North Carolina pottery: a centuries-old tradition
NEW YORK — North Carolina has a long and rich history in pottery-making with over 1,000 potters plying their craft in the state today. Given the state’s abundance of clay deposits, it was only natural for pottery to take a foothold here. Native Americans began shaping coil pottery and when British citizens settled here, they embraced the art of pottery and began turning out functional and elegant earthenware items. From the Moravian potters who settled here from Pennsylvania to the Catawba Valley and the Piedmont and Seagrove communities, North Carolina pottery is renowned for its exuberant slip-decoration and lead glazes.
Corey Jones, Southern pottery specialist and operations supervisor at Brunk Auctions in Asheville, N.C., said North Carolina earthenware began with the Moravian settlement in the Bethabara (house of passage) area in 1755 by Gottfried Aust. “At first, it was thought there was no need for pottery trade in the frontier community. However, that changed when it was decided that income from the trade would help the community become more self sufficient,” Jones said.
In 1771, Aust moved from Pennsylvania to Salem and continued to manufacture his wares with the help of apprentices, including Rudolph Christ, Jones explained. “This Moravian tradition of pottery is in my mind the only real slip-glazed tradition in North Carolina, and most of the motifs were floral,” he said. “Sometimes birds or other animals used in decorations.” Various kinds of line and dot work were often used, and colors included greens, reds, yellows, browns and blacks. “This pottery is highly collectible because it is from the earliest and most unique tradition of North Carolina pottery. Examples are extremely rare and they are beautifully decorated and prized as works of art,” Jones said.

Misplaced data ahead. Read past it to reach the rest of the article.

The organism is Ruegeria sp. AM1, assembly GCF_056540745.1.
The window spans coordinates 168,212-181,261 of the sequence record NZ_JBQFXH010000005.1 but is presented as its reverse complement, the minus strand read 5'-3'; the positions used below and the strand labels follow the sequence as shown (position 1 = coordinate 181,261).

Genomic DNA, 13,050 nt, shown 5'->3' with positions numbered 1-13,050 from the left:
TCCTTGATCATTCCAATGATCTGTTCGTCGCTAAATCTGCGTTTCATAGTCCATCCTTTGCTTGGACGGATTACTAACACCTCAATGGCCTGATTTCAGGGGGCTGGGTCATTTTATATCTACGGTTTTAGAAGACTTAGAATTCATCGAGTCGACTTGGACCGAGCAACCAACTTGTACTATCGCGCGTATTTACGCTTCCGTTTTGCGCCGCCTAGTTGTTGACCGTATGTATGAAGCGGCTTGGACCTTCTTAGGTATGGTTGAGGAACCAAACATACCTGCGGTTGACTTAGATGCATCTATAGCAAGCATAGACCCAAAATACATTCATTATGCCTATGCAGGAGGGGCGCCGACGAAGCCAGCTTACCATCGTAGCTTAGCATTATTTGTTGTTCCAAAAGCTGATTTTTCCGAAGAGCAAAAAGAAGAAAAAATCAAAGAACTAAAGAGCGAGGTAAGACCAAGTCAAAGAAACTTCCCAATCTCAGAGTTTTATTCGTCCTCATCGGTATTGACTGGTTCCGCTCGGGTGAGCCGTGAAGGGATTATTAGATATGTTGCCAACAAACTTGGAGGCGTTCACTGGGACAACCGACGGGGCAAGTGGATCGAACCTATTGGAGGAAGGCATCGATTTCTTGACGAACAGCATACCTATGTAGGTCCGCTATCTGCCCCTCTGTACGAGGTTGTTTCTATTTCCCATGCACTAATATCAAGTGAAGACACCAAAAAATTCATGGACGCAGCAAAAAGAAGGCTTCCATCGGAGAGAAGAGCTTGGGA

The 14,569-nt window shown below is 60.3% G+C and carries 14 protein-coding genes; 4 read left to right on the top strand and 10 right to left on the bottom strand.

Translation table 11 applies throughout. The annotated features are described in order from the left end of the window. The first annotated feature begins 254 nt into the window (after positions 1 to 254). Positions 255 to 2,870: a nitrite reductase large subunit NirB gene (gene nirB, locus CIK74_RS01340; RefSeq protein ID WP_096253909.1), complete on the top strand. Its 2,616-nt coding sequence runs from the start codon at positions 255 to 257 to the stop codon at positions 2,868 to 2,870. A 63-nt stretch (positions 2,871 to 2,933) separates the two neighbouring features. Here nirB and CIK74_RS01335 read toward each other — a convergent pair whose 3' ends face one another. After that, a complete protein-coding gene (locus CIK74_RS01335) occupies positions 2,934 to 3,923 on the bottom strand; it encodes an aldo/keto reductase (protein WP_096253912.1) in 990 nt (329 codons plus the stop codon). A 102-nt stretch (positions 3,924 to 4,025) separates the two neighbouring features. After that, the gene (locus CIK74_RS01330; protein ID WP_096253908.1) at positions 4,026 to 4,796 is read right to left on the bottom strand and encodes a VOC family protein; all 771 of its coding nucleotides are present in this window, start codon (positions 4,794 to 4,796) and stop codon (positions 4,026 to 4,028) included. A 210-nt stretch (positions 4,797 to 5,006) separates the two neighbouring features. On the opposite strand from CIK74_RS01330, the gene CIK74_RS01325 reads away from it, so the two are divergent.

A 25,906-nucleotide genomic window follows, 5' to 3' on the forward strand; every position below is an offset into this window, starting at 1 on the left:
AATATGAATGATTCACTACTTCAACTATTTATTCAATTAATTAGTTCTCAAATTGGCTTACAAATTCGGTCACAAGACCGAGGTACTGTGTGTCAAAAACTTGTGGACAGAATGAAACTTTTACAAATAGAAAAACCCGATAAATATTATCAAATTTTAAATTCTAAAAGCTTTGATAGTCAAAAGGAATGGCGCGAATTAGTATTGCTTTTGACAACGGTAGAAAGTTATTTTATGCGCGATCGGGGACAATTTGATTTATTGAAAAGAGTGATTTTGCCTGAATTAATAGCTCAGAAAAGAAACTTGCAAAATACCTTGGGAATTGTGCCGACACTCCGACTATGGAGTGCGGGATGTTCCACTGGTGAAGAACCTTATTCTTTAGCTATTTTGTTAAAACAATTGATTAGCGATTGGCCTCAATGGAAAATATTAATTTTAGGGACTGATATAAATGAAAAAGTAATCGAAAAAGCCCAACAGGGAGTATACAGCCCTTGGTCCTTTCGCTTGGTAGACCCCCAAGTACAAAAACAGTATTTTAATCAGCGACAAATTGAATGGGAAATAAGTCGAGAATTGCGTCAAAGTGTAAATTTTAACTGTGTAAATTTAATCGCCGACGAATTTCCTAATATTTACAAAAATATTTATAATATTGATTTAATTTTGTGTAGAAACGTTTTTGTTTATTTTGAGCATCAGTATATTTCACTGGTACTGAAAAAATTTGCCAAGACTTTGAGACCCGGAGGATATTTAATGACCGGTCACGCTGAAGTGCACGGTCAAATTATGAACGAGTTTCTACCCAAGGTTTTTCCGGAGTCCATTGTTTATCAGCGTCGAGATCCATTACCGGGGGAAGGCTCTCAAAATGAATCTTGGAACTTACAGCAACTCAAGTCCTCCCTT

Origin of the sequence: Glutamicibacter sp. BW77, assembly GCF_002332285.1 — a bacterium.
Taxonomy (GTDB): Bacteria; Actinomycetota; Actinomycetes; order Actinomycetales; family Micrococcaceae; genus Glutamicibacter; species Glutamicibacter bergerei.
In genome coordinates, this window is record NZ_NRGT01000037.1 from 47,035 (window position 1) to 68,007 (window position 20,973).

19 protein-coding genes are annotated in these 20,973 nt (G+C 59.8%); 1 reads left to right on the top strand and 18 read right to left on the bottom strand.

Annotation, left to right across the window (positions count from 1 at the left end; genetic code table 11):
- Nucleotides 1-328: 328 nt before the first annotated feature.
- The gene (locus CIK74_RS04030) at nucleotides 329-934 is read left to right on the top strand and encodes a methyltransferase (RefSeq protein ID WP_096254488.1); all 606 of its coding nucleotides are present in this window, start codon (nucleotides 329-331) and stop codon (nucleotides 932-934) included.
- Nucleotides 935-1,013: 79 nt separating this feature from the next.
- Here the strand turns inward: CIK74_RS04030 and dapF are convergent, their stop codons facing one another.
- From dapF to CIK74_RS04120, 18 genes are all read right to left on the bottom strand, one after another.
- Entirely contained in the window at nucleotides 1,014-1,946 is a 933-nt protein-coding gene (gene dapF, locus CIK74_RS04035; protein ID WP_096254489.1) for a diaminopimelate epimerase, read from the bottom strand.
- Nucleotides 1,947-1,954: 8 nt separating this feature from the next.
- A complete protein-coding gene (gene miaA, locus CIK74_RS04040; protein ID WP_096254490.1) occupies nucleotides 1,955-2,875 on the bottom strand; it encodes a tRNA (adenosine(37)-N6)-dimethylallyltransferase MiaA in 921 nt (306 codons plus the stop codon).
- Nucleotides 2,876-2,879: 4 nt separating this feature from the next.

For many years, most North Carolina pottery was attributed to the Moravian communities in Bethabara and Salem, but since 2010, further scholarship has cleared up many of the misconceptions and has identified other pottery groups, including the Quakers. The Old Salem Museums & Gardens in Winston-Salem, N.C., has in its collection a beautiful earthenware dish made by Quaker William Dennis (1769–1847) in northern Randolph County. It features dark manganese slip under elegant slip decoration around the edges and in the middle of the dish, in red, green, and white slip. The dish is dated 1812 inside a red slip circle from which slip squiggles extend.
Potters in the Catawba Valley in the western part of the state made the transition from lead-glazed earthenware to alkaline-glazed stoneware around the 1830s, Jones said. The heyday of this pottery tradition began around this time and continued into the early to mid-1900s — this applies to the early utilitarian wares. The decorative tradition continues to this day. with potters making alkaline glazed face jugs and other decorative works throughout the region, Jones said. “What makes the Catawba Valley utilitarian pottery special is that it was a necessity in rural communities during that period for storage and use in everyday life. Collectors are attracted to the unique forms and glazes of this region and to the historical background of some of the makers. These pieces are also prized for their durability as they were routinely used and have stood the test of time.”